For the rest of my article, please see: https://voicesofmontereybay.org/2019/06/20/big-surs-str-problem/

Mo Co Budget approved

The part we might be most concerned with is this: “Also Monday, the board agreed to back a proposal from board chairman John Phillips to devote $1.4 million in transient occupancy tax revenue to the Monterey County Convention and Visitors Bureau. They also directed the organization to conduct a range of economic development initiatives, including a Big Sur tourism study and shuttle, and promotion of county destinations such as the Salinas Valley and River Road wine corridor, Lakes Nacimiento and San Antonio, the Pinnacles National Monument, and more.” From Monterey Herald http://www.montereyherald.com/supervisors-wrap-up-county-budget-hearings

Forest Fire Lookout Project – Chew’s Ridge, 6/6/19

CHEWS RIDGE LOOKOUT

Project Description

The Monterey Ranger District of the Los Padres National Forest, in partnership with the Forest Fire Lookout Association, will be exploring the possibility of activating the Chews Ridge Lookout and staffing it with local volunteers in order to provide firefighters with early fire detection, as well as other assistance to the National Forest.  In many circumstances, catching a fire when it is still young can prevent it from becoming large and destructive.  This project gives volunteers the opportunity to help improve fire safety in Monterey County rural areas, the Ventana Wilderness, and the Los Padres National Forest.

To read about this project in detail, see: https://firelookouthost.org/chews-ridge-project/

US Open traffic, parking, and alternatives by Caltrans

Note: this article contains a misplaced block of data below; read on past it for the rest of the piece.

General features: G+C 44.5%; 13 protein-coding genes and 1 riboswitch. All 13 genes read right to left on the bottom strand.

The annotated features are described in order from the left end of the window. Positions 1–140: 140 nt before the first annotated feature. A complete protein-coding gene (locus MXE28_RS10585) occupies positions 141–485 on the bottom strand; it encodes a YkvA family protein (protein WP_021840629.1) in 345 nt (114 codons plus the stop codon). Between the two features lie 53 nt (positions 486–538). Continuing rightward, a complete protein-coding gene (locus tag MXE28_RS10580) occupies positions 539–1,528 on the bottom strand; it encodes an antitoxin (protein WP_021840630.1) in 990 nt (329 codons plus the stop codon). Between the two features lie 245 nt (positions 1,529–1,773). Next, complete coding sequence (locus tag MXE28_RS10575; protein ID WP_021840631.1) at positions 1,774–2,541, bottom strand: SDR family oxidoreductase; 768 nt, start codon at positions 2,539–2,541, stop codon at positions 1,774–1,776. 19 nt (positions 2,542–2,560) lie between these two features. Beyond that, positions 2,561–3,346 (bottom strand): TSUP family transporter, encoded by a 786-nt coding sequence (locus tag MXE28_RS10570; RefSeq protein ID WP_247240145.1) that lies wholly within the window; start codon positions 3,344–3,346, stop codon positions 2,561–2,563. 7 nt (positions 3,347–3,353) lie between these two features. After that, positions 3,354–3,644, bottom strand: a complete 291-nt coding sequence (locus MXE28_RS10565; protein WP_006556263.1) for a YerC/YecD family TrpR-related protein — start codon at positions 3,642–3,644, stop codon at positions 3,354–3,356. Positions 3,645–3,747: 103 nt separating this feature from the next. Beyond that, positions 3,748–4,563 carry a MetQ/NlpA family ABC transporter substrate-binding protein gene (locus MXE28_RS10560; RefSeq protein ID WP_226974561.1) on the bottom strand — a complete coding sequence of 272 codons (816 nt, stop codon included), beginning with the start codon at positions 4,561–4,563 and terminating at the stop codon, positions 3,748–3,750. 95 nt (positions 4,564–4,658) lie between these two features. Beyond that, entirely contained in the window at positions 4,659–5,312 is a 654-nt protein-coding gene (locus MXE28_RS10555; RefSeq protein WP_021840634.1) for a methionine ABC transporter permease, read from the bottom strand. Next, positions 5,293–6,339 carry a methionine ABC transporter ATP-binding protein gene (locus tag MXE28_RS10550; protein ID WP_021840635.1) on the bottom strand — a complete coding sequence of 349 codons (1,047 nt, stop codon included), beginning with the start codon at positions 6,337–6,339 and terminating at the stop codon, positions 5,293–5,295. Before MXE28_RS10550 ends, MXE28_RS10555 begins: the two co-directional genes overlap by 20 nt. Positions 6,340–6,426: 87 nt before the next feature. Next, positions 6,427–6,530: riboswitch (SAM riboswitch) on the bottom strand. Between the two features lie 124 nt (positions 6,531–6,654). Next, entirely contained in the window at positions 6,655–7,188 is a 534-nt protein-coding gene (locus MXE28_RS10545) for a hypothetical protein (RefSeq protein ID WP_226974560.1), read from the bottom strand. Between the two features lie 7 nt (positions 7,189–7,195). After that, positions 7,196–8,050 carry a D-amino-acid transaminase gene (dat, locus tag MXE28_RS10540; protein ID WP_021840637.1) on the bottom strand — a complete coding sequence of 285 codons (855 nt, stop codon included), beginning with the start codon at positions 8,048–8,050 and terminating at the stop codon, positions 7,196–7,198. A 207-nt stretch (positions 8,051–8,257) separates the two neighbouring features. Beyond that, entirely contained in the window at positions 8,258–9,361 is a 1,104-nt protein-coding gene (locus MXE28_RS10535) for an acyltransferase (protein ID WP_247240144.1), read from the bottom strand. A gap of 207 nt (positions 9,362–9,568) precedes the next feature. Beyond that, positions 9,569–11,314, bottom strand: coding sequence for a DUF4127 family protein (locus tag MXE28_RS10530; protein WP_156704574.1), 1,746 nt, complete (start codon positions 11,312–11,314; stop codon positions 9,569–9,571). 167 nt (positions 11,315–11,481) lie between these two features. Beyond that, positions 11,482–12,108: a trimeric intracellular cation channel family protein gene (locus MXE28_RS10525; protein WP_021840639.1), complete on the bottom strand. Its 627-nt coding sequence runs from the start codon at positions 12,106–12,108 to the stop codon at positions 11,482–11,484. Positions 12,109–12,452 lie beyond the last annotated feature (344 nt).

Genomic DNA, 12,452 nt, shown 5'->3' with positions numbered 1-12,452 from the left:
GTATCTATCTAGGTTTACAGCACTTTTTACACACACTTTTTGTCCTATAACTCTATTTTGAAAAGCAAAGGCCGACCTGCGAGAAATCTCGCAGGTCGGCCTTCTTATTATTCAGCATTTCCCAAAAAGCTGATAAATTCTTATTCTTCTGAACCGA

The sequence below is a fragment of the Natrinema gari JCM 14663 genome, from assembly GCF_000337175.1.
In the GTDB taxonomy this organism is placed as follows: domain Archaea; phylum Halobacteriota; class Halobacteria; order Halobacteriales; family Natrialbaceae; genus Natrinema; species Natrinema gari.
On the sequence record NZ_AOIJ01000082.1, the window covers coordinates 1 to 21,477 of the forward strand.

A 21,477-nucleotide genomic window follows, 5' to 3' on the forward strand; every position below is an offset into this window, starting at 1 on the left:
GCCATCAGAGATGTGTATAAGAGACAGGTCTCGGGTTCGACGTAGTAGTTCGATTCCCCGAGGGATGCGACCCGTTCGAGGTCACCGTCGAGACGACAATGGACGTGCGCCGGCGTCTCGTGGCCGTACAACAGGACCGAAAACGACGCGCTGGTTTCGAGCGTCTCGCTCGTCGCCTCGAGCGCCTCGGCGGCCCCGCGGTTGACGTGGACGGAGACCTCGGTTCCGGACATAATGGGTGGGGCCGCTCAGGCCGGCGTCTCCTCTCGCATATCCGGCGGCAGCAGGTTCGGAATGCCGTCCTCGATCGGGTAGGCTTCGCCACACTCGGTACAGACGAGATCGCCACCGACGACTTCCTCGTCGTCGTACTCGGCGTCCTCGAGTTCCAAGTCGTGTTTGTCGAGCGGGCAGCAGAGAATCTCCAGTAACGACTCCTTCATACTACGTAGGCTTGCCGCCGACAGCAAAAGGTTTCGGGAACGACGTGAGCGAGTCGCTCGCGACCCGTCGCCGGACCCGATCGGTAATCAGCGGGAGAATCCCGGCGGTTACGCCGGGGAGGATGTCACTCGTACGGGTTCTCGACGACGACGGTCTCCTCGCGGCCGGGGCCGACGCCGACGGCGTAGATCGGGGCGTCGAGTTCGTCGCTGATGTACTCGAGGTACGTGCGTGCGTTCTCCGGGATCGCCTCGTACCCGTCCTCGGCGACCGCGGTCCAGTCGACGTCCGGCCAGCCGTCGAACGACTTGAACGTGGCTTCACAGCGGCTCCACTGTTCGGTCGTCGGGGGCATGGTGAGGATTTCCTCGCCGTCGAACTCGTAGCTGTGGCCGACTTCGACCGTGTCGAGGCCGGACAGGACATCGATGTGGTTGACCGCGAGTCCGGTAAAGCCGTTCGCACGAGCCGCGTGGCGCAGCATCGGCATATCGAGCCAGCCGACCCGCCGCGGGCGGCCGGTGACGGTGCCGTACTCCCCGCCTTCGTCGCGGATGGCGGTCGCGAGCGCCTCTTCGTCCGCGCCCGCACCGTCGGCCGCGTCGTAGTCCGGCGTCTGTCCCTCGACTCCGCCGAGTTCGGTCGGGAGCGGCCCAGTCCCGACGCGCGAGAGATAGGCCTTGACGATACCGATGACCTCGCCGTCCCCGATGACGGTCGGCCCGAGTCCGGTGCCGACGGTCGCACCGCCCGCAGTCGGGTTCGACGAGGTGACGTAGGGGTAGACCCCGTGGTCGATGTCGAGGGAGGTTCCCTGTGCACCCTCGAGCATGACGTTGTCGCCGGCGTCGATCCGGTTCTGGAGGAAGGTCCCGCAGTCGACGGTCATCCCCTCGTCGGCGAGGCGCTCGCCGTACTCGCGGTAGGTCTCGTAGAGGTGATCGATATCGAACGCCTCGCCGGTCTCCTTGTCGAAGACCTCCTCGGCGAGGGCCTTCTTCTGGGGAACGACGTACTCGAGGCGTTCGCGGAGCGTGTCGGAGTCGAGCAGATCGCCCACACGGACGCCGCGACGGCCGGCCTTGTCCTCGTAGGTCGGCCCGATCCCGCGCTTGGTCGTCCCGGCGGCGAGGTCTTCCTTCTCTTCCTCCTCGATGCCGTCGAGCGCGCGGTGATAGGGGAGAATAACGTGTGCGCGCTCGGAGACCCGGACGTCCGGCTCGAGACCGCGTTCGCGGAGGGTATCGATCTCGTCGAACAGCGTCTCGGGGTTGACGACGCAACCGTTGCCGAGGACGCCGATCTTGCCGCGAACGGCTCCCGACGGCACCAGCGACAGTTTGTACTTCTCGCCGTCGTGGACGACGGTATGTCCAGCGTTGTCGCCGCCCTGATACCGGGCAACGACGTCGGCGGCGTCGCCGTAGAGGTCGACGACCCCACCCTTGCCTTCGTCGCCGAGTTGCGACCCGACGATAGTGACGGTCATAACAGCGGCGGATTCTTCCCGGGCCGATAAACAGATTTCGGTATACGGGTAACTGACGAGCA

Today’s Date: Wednesday, June 5, 2019

District:           05 – Santa Barbara, San Luis Obispo, Monterey, San Benito and Santa        

                         Cruz Counties                                                  

Contact:          Susana Z Cruz (bilingual) or Colin Jones

Phone:            (805) 549-3138 or (805) 549-3189

FOR IMMEDIATE RELEASE

U.S. Open Traffic and Transit Information

In preparation for the 119th U.S. Open Championship, the United States Golf Association (USGA) and Pebble Beach company unveiled a comprehensive transportation plan to ensure the safe and efficient movement of traffic and pedestrians during the championship, scheduled for June 10-16.

More than 16,000 satellite parking spaces have been secured to help ensure that the anticipated 250,000 fans at the U.S. Open experience trouble-free travel to and from the Pebble Beach.  Local traffic representatives from the California Highway Patrol, Monterey County Sheriff’s Office, and California Department of Transportation (Caltrans) have been involved in the 18-month-long planning process with the USGA and Pebble Beach Company.

All fans traveling by car during U.S. Open week should follow event trailblazing signage to California State University Monterey Bay (CSUMB) in Marina, CA, where complimentary parking and shuttle transportation will be provided to and from Pebble Beach. Shuttles will run continuously beginning at 5:30 a.m. PDT each day and continue for one hour following the conclusion of play. One-way shuttle times are expected to take approximately 30-35 minutes, depending upon traffic.

There is no general parking for fans with disabilities available in the immediate vicinity of Pebble Beach Golf Links. All other parking is by permit only. Parking restrictions surrounding the championship grounds and within the Del Monte Forest will be closely monitored and enforced. 17-Mile Drive will be closed to tourist traffic June 9 through June 16, 2019.

Handicapped-accessible parking spaces will be available at all championship parking areas for vehicles displaying appropriate HP/DP license plates or placards. Individuals requiring lift-equipped transportation are encouraged to contact the USGA Admissions Office at 800-698-0661 for more information. 

The cities of Carmel, Monterey and Pacific Grove are offering express shuttle bus services to the U.S. Open for residents and community guests. For more information on fees, daily schedules, frequency, and locations of service, please visit the Carmel Chamber of Commerce (carmelchamber.org), Cannery Row Company (canneryrow.com) and Pacific Grove Chamber of Commerce (pacificgrove.com) websites.